and sent to join me. Should my request be acceded to, I nominate for the important command thus vacated Major-General Morell, who, I am confident, will give the utmost satisfaction to the Government and to General Wool in the discharge of the delicate and onerous duties of that post.
I renew the request made some time since to have early and favorable action on the proposition to relieve General Gorman from duty with this army, and to send him to the West. It will enable me to make changes which will prove greatly to the advantage of the public service.
I am satisfied that it would work much better to the welfare of the army if I had authority to send general officers to Washington to report, when sufficient cause exists for a change of commanders. Everything should give way to any improvement in the efficiency and the fighting condition of the troops. There are, occasionally, cases where a general, perhaps a valuable officer, either from dissensions, from the extreme unfavorable regard of the troops, or from other causes not reflecting on his character at all, should be removed, to prevent the demoralization of considerable bodies of troops. In such cases the general commanding an army should have authority to act as his judgment may dictate. There are cases of extreme necessity, arising not unfrequently, when leaves of absence for a day or two could be granted to the alleviation of much private misery without inconvenience to the public service. I ask that I may have authority to grant leaves of absence for a term not exceeding five days.
GEO. B. McCLELLAN,
WASHINGTON, D. C., October 23, 1862. (Sent 3.30 p. m.)
Should you move as you proposed yesterday. I can send about 20,000 men from Washington to re-enforce you. On consultation with General Banks, it is proposed to push the corps of Sigel and Heintzelman to Thoroughfare Gap, to reach that place about the time you reach Snickersville. Bayard's cavalry will accompany them. They will then be subject to your direct orders. The railroad will be repaired as they advance. Sigel can reach the gap in two days, and Heintzelman in three or four. Thoroughfare Gap is deemed preferable to Aldie, on account of supplies and the greater protection afforded from that position to Alexandria. State what day you want them to be at Thorough fare. I wrote you, in relation to the fortifying of the heights near Harper's Ferry, that field batteries and temporary block-houses should be constructed, but that stone works and permanent fortifications were not approved.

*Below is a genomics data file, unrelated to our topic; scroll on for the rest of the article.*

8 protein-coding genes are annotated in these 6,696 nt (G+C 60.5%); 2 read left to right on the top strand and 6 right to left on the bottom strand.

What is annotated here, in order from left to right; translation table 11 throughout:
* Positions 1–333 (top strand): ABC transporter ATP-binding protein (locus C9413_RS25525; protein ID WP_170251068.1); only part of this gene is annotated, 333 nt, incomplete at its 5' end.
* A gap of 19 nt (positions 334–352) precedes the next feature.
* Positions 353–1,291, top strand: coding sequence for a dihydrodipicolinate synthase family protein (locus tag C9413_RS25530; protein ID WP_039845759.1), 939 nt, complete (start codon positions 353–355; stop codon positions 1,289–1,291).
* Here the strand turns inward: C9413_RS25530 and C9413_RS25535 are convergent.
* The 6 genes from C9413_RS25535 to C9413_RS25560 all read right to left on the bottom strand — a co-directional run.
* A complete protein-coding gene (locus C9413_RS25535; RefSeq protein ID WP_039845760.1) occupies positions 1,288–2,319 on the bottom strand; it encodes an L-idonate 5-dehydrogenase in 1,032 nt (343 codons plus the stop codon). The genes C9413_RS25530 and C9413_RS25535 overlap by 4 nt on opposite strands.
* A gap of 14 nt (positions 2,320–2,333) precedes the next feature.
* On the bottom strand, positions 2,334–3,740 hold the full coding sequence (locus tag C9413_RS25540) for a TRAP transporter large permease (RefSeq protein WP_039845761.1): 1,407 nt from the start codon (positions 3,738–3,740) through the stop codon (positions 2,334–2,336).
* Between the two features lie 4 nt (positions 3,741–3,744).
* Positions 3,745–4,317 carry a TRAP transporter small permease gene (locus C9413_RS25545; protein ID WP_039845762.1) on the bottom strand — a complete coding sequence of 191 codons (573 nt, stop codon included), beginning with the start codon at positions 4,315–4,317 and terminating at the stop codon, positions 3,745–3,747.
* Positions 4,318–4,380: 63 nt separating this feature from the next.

H. W. HALLECK,
HEADQUARTERS ARMY OF THE POTOMAC, October 23, -6.45 p. m.
(Received 9 p. m.)
Major General H. W. HALLECK, General-in-Chief:
Your dispatch of to-day is received, and I will reply to the first part by a confidential aide-de-camp to-morrow. I am quite sure I never recommended the building of permanent works on the heights around Harper's Ferry. The block-houses must be built of loose stone and